As the world scales…..

Posted on June 23, 2010 by

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A conversation came up the other day on Twitter about how  DM’s treat the world around their PC’s, in as far as the level of threats that surround them.  Is every enemy that appears, and every area the PC’s discover at the player’s level? I was fairly surprised at the different responses that came about, and how different DM’s and players see this issue.

As a DM, the world I create around the players does not exist in a reality crafted around the level of the players.  In my opinion, this would be a cheap way to populate the world, and it would break the illusion that the players live in a breathing world that isn’t crafted just for them, but rather for everyone in the campaign world.  The in-universe PC’s aren’t living in some sort of  “Truman Show” reality where the world exists for them, so (in my opinion) the world has to reflect that.

Let me backtrack a bit.  This whole thing started because in my basic red box Skype game, I threw a couple of ghouls at the party.  This party is 1st level, and in original D&D, ghouls are nasty critters.  In fact, I probably could have killed the whole party, but I pulled my punches a bit, and only killed one.  Everyone else stayed paralyzed until their paralyzed time ran out.

Now, my players in that game are all 4e players as well.  Some are old-schoolers that knew ghouls were nasty, but some come from the “4e monster school”.   What does that mean?  Well, in 4e there can be a bunch of different levels of the same monster.  Take the ghoul, there are ghouls of the following levels in 4e:  5,13, 16, 18 and 23.  Now, in 4e ghouls  no longer paralyze you, they immobilize you (save ends).  It’s a little bit different, but the overall idea is the same.  But where am I going with this?  I’m thinking that most newer players of 4e are used to the idea that if they face an encounter, chances are that the encounter is perfectly balanced for them, and they should stay and fight.  While players of older editions may look at a ghoul and decide to bolt out of there if their characters are of low level.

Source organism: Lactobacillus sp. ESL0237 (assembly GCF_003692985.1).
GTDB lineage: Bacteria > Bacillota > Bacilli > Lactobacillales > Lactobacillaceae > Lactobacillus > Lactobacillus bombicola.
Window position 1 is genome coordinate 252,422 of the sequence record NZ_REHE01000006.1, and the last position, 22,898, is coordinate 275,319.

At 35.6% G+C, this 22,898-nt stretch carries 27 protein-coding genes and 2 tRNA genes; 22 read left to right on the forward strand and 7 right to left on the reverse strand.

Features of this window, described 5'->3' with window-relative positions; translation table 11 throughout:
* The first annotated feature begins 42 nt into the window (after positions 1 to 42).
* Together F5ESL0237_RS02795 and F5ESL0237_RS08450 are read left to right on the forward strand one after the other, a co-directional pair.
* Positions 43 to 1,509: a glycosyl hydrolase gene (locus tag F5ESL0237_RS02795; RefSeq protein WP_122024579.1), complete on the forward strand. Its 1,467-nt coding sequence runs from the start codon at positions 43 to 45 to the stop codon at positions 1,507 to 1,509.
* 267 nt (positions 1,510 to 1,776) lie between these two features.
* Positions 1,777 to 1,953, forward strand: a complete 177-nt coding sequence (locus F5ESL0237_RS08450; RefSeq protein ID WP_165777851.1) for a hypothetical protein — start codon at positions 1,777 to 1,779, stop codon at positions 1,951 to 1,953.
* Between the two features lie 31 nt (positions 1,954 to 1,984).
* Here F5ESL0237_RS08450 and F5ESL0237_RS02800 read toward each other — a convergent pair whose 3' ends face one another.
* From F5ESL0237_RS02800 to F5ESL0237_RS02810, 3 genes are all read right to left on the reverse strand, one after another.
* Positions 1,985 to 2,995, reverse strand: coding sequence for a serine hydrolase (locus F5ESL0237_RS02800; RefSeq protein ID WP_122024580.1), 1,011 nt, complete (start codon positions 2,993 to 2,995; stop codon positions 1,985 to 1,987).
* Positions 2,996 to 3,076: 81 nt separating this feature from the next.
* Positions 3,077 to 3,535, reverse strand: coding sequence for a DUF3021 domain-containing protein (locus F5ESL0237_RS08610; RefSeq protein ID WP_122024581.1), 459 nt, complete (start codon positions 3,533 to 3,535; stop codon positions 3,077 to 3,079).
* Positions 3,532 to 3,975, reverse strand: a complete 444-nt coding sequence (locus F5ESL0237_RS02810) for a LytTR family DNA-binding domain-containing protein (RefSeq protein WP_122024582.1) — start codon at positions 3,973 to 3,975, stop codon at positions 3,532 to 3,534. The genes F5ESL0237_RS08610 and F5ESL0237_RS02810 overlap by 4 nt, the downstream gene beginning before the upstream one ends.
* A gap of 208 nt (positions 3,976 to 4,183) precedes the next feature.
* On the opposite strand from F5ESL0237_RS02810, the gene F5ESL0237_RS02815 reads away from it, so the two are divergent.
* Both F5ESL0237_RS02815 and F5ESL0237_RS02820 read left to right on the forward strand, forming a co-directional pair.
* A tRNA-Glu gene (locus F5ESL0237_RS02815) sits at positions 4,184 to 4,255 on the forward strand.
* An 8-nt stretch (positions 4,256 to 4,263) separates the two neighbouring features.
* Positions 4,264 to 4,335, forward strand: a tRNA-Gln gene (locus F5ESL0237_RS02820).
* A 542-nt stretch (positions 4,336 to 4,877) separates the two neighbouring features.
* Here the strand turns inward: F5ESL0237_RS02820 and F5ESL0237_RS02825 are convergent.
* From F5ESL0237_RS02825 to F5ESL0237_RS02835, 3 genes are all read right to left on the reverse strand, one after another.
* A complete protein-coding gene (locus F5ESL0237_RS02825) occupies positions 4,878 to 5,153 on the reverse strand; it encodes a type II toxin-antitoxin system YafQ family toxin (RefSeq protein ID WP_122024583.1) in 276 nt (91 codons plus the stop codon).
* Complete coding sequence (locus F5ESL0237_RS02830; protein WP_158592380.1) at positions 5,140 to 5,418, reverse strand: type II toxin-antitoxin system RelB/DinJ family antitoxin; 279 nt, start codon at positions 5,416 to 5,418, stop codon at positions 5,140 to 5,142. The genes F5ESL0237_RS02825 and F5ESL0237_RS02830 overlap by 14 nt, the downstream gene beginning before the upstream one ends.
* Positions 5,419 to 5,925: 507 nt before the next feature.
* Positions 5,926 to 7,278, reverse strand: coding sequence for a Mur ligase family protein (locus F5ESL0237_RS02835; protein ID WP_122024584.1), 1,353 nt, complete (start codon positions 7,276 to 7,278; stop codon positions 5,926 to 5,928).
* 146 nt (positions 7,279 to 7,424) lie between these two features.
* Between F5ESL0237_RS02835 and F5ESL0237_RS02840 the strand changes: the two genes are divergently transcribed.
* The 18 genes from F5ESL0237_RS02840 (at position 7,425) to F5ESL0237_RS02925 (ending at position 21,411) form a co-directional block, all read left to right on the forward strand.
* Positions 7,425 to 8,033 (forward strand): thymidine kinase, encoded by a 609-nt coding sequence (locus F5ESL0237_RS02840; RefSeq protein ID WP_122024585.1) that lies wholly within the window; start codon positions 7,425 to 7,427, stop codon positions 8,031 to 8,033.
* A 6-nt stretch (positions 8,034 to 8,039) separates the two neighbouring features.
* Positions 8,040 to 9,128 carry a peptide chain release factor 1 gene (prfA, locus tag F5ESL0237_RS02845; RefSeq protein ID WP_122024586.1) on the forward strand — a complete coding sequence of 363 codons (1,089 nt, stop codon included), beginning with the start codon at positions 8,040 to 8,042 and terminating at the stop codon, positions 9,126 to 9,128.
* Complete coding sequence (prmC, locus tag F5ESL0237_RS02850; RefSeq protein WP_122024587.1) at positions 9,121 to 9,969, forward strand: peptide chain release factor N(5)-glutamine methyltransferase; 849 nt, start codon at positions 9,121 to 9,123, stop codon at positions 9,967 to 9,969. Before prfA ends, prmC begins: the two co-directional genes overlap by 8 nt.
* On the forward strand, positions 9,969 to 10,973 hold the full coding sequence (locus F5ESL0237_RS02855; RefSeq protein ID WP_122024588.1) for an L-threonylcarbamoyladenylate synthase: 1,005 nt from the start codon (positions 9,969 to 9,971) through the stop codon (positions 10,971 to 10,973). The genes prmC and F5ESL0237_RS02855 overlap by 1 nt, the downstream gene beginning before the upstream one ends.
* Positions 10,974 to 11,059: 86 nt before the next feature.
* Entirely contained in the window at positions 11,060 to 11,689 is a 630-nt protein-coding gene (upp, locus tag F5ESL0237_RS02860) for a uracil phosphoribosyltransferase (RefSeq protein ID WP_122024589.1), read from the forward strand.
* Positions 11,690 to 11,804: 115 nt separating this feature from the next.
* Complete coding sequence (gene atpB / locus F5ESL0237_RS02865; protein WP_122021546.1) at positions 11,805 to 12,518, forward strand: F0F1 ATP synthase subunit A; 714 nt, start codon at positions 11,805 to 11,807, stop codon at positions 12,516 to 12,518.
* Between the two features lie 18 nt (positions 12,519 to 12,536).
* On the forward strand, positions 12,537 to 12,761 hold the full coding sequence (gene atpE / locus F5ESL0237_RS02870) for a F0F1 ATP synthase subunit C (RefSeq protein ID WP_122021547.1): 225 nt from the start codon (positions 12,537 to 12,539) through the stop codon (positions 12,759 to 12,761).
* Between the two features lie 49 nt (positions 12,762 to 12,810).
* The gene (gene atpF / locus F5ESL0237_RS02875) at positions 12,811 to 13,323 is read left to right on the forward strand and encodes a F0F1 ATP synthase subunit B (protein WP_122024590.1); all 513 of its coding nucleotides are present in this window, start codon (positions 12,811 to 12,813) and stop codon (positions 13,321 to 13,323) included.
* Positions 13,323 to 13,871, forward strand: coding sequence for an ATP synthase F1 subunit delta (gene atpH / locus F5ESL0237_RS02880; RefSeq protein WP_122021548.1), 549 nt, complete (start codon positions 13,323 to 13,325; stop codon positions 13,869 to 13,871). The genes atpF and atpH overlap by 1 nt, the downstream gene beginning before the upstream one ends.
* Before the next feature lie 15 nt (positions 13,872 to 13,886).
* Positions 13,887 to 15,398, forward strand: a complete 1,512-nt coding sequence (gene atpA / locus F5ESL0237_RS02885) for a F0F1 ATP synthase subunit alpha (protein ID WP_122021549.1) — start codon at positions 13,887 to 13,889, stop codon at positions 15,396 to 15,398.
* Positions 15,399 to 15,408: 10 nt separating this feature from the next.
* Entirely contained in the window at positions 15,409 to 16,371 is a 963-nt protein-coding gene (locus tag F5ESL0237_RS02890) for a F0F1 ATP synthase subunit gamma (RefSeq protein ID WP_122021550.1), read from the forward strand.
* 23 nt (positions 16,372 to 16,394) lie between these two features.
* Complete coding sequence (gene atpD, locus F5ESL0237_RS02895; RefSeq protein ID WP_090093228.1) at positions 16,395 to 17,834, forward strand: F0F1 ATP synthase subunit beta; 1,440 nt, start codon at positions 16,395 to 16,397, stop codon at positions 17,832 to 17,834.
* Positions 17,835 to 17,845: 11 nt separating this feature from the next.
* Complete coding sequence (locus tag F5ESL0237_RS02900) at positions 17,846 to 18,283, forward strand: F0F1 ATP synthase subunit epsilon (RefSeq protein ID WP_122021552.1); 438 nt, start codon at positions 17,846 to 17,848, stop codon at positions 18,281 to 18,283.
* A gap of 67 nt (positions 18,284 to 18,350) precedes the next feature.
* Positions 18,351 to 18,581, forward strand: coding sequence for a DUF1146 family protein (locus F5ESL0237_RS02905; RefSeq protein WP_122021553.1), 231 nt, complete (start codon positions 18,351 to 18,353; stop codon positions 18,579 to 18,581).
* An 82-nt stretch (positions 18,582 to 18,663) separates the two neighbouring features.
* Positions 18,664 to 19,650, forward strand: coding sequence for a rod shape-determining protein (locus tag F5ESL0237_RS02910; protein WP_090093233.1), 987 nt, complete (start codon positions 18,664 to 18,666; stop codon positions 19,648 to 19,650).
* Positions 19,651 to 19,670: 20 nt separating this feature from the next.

I remember when I played 2nd edition D&D, you’d run at the sight of a Beholder if you were too low level.  No discussion.  Now in 4e, the possibility exists that the Beholder you are facing is more or less within range of any PC level, so the only question the PC’s face is whether or not the DM balanced the encounter correctly.  I am of the belief that most 4e players assume this to be the case.

So the question you face as a DM is the following:  Do you place possible encounters or areas in your game world that may lead to the players facing higher level threats which may kill them, or do you grow the threats in the world as the pc’s grow?  Personally, I may not play “gotcha”with my PC’s and place monsters  that they can’t beat in all the areas that they explore, but I will certainly place the “Here there be Dragons” signs and foreshadow that they may not want to go there.  If they do, they’ve been warned.  How do you all play it?

By the way, this topic was part of a blog carnival of sorts, in which these other fine bloggers had something to say.  Some are players in the aforementioned skype game and experienced this first hand.

The original article that led to this topic was this one, over at Thadeous’s blog:

And these were the responses:

1. Phelanar’s Den by WolfSamurai

2. The Daily Encounter by Obsidiancrane

3. Dkarr

4. Adam Dray

5. Sarah DarkMagic

6. Init or what ?  by DeadOrcs

7. Game Crafters Guild by Brian Engard.

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Posted in: 4e D&D, Gaming